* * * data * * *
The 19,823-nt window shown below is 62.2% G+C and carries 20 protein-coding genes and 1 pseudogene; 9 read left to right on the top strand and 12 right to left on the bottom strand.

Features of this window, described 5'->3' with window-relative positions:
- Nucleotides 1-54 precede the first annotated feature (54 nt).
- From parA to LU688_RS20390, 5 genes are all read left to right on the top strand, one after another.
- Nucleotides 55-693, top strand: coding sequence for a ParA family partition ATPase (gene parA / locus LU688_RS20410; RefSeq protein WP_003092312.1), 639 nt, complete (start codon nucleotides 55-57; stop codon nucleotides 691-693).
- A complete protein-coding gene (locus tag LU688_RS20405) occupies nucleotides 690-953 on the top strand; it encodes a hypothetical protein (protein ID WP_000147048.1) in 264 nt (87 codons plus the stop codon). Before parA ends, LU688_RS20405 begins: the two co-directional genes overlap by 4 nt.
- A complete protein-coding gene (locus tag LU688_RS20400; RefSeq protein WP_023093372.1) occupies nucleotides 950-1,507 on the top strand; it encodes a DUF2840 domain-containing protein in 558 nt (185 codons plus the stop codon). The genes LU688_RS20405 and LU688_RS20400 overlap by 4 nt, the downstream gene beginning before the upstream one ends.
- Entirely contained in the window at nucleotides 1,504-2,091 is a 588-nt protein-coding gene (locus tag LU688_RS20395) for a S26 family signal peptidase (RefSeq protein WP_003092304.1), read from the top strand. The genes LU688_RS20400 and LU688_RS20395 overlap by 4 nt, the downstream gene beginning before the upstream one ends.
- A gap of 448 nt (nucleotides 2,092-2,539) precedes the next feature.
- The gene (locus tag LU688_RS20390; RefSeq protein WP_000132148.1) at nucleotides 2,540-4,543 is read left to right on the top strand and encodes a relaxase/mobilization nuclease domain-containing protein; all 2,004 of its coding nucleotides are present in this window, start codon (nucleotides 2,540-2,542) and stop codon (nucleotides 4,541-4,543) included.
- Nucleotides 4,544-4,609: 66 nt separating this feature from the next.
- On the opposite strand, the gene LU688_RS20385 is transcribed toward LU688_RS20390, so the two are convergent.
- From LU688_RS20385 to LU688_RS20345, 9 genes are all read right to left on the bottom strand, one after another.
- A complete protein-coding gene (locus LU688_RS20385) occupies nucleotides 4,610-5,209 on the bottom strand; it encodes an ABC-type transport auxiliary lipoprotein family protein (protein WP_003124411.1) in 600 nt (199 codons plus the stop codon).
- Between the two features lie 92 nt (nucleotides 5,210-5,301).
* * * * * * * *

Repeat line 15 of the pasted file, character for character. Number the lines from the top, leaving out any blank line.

- Between the two features lie 92 nt (nucleotides 5,210-5,301).